Oddly enough, as I do with any new books, I raised the kindle to my nose to sniff my new collection. It smelt fantastic, plastic with the heady extra of coffee splashes and ginger biscuit crumbs.

I’m gonna live forever!

ICEB_cover_web_thumb

Glorious interview with poet Pippa Little

I recently interviewed poet Pippa Little, thinking that I might edit down her answers to my questions, but as you can see her responses were magical; a tonic for all writers.

Pippa


'I started writing stories when I was about eight. I used to make up tales and illustrate them! I loved exercise books which I could fill up with long sagas about families and intrepid heroines. I also liked to design fashion collections and draw maps of imaginary islands. One of my best Christmas presents ever was a child’s typewriter which I got when I was ten and I used to type out long stories on that, but I really preferred writing in the exercise books with my biros.

I write or think about writing every day. I don’t have a routine as such. I was struck recently by something John Glenday said about inspiration being an active rather than a passive thing – you can’t wait around hoping it will appear! So even if I am having a bit of a writer’s block I still try to write something, just to keep the process active. If not writing something from scratch, then there is always correcting, editing, drafting, trying again in a different tense or voice.

Recently I’ve taken to thinking for longer about a poem I am going to write – let it come in its own time rather than rush to put it down on paper. Walking the dog is a kind of writing for me, when I think about words and ideas, make connections and notice what’s happening around us.

Reading is very important in my life. I used to read a lot of fiction but these days I find I read more poetry and non-fiction. I’ve always read a lot of poetry, I’m always curious to discover voices new to me and it’s a huge pleasure to visit charity shops and bookshops where I can find collections and anthologies, old and new and in between! I couldn’t or wouldn’t write myself if I didn’t read poetry widely. It’s a replenishing and an invigorating thing. It’s also a great way to learn about craft and forms, whether you realise it or not as you’re enjoying the words and images!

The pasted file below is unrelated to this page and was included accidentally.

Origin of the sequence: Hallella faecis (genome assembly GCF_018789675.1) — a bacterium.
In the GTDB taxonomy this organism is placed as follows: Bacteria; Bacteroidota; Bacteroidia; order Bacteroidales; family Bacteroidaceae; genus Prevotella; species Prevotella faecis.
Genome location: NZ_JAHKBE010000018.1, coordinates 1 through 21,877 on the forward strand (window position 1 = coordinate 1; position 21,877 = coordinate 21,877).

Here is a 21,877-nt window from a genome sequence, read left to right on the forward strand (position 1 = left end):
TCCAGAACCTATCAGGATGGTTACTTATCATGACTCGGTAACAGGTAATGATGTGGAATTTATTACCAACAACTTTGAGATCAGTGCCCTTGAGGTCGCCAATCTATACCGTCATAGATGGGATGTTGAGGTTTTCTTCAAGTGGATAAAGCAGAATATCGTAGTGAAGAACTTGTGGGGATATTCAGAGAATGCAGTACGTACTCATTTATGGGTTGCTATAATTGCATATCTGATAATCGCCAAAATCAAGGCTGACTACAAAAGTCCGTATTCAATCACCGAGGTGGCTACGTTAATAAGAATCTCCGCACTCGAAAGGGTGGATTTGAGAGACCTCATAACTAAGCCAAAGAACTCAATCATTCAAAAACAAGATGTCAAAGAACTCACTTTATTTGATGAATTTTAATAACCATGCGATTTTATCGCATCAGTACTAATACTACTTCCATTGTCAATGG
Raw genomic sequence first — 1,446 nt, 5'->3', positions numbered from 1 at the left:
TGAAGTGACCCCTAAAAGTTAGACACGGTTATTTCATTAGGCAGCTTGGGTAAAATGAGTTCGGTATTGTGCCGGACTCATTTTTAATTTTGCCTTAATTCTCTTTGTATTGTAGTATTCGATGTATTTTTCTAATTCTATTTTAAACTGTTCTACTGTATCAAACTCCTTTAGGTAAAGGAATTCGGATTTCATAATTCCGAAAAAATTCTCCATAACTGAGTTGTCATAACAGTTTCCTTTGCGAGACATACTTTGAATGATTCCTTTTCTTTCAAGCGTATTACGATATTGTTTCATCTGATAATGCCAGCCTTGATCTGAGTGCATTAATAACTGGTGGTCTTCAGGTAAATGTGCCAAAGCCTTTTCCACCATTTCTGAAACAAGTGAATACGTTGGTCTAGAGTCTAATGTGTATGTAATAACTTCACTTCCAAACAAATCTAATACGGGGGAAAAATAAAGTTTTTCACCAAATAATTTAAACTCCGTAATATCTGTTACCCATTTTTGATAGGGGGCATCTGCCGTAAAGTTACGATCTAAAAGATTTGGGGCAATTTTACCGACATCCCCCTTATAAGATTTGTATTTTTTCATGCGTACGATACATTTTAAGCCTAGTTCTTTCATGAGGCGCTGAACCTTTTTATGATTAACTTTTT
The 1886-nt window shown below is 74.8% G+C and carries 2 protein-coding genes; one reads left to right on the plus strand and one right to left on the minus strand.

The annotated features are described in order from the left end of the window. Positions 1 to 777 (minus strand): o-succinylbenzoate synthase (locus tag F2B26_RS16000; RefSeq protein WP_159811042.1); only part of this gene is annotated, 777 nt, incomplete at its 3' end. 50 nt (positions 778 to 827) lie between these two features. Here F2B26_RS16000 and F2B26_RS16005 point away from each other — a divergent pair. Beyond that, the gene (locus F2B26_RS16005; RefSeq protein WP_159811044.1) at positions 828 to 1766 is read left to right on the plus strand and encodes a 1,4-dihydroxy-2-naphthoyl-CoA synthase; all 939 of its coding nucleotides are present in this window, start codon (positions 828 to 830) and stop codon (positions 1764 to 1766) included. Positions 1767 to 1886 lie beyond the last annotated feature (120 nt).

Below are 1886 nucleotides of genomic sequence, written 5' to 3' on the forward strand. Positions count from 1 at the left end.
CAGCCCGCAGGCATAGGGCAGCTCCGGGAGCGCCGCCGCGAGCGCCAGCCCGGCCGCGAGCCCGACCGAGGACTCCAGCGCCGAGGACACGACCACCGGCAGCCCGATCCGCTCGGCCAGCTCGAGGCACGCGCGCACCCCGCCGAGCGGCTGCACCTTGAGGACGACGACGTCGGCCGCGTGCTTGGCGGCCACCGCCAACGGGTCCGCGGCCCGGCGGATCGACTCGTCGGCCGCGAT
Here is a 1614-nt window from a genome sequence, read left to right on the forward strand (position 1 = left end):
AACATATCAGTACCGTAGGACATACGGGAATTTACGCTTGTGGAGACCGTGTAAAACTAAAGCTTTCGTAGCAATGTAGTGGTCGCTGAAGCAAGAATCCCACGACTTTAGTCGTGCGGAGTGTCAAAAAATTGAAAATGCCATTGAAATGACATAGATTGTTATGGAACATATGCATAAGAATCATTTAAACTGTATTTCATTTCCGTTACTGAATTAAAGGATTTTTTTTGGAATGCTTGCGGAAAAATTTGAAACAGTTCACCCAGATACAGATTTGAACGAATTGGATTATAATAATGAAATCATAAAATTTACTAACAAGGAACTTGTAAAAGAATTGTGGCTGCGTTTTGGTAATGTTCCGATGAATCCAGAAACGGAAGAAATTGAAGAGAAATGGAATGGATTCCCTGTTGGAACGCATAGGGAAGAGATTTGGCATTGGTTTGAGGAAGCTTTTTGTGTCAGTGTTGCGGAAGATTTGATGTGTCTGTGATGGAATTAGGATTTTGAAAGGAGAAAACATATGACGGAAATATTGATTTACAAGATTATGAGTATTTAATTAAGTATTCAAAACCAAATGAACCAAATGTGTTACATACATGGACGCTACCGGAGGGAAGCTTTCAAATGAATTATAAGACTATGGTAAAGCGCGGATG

Reading aloud is also important – whether at event, informally in a workshop or earlier on in the process, alone in your own space. You can discover what works and what doesn’t by listening to your poem as it emerges in your own voice.

Returning to familiar poets is comforting. I often revisit Neruda, Frost, Dickinson,, and many others according to my mood or need. It’s a bit random. I seem to come upon something in a pile that I didn’t know I needed to re-read until that moment. There are specific poems I love and need to go back to – Cavafy’s’ Ithaka’, Charlotte Mew’s ‘Rooms’, Tennyson’s ‘The Crimson Petal and the White’, Frances Horovitz’s ‘Rain : Birdoswald’, Matthew Arnold’s ‘Dover Beach’ come to mind – but on another day, the list would be quite different!. Then there are poets like Larkin – I love several individual poems more than his whole. Some poems connect me with people I’ve loved, like Edward Thomas and Gerard Manley Hopkins with my father, or a time in my life, like Adrienne Rich, when I was researching feminist poetics.

I’ve begun a collaboration with an American poet called Angie Vorhies as part of the ‘Conversations Across Borders’ project, a worldwide attempt to connect disparate areas through writing and photography. Angie lives in San Diego, near the Mexico/US border walls. We are working on ‘what washes up on different shores’ which includes the broadly political such as pollution issues, as well as the politics of migration/immigration controls and the fact that we both live near borders (mine is the England/Scotland border with the presence of Hadrian’s Wall still evident) and near the estuaries of rivers which constitute borders – the Tijuana river and the Tweed. We are thinking about how you can establish a border line in water…I’m really enjoying this. I’m going to do a guest blog for the project soon.
And I’m also thinking about a sequence of poems about space, the invisible thing that defines us, or we, it – invisibly. I saw an exhibition last year at the Barbican called The Surreal House which really fascinated me.

The following poem won the Norman MacCaig Centenary Poetry Prize. I was able to spend a week up at Glencanisp Lodge in Assynt on a writing retreat and to take part in the MacCaig Festival there, where I met and read with Liz Lochhead, Alan Riach, Alan Taylor, Colin Will, Mandy Haggith and Sandy Moffat. It was a wonderful experience!

Coal End Hill Farm 1962

I don’t remember the Beanley orra-man,
his boots down the lonnen black as a wet day, his caravan